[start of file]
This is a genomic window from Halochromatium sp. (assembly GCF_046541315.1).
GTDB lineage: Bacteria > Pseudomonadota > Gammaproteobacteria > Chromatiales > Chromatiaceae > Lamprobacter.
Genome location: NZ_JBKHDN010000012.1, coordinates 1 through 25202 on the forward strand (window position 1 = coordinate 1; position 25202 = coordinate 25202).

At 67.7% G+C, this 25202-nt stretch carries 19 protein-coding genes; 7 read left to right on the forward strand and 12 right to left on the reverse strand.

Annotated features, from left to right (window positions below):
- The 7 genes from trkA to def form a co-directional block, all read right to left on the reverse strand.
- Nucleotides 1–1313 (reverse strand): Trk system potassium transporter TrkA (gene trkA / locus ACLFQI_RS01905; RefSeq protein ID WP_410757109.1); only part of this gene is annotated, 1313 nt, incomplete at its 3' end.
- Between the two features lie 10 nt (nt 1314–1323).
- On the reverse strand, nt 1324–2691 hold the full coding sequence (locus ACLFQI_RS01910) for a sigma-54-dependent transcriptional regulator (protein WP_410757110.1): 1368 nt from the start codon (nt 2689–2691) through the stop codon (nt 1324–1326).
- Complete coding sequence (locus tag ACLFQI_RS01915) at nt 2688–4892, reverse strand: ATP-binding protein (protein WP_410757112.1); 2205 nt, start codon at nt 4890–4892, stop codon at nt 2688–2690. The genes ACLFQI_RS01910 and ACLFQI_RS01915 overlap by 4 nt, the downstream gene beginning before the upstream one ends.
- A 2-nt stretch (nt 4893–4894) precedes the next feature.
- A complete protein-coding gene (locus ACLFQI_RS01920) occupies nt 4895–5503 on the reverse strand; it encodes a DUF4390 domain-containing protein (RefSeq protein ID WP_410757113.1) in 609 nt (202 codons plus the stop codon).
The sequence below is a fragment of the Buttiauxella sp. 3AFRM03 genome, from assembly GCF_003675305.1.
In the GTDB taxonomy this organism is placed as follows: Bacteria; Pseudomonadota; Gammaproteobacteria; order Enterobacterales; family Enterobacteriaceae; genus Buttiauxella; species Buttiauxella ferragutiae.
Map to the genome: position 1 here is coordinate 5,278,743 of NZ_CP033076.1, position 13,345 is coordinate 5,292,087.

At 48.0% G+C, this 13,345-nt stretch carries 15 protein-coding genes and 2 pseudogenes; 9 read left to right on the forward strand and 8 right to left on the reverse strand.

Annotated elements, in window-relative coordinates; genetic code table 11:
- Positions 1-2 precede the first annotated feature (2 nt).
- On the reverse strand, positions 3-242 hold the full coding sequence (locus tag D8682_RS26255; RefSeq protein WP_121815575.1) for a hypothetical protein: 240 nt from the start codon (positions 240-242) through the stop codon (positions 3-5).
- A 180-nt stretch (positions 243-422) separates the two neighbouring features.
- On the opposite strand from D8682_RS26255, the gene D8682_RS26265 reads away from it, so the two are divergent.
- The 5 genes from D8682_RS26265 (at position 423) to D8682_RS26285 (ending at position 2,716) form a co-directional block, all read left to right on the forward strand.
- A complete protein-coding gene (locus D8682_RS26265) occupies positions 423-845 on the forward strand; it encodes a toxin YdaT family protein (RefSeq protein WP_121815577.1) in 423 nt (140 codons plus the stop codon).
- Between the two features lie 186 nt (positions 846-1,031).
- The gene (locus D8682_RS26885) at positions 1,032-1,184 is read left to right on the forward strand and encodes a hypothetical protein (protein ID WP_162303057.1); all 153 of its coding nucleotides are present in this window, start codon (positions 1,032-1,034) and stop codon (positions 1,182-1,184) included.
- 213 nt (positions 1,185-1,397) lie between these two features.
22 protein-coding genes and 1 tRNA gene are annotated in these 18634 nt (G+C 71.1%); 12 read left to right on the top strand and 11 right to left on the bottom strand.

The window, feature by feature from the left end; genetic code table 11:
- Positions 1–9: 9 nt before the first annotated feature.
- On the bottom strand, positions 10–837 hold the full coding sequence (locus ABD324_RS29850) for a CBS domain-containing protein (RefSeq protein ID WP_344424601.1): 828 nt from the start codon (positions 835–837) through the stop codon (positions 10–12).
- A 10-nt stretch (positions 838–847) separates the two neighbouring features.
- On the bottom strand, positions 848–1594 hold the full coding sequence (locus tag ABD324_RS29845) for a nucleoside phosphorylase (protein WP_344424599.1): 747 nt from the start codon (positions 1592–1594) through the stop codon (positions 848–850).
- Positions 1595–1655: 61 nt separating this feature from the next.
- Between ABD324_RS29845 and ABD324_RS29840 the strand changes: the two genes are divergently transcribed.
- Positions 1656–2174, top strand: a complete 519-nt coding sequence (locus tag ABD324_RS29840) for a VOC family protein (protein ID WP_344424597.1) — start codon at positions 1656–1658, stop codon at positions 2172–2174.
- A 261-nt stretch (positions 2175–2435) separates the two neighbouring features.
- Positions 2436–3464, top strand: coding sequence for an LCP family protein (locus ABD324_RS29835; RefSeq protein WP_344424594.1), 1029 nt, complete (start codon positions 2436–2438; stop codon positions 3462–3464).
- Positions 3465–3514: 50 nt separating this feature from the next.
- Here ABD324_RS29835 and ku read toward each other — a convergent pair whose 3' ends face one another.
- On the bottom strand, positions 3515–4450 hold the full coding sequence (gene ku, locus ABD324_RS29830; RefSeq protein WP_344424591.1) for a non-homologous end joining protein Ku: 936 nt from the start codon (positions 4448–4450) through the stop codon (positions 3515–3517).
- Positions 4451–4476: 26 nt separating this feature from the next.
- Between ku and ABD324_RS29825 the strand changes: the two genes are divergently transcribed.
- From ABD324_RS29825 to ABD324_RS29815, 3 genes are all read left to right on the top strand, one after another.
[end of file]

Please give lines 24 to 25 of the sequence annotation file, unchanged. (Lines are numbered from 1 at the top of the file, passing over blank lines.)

- Between the two features lie 186 nt (positions 846-1,031).
- The gene (locus D8682_RS26885) at positions 1,032-1,184 is read left to right on the forward strand and encodes a hypothetical protein (protein ID WP_162303057.1); all 153 of its coding nucleotides are present in this window, start codon (positions 1,032-1,034) and stop codon (positions 1,182-1,184) included.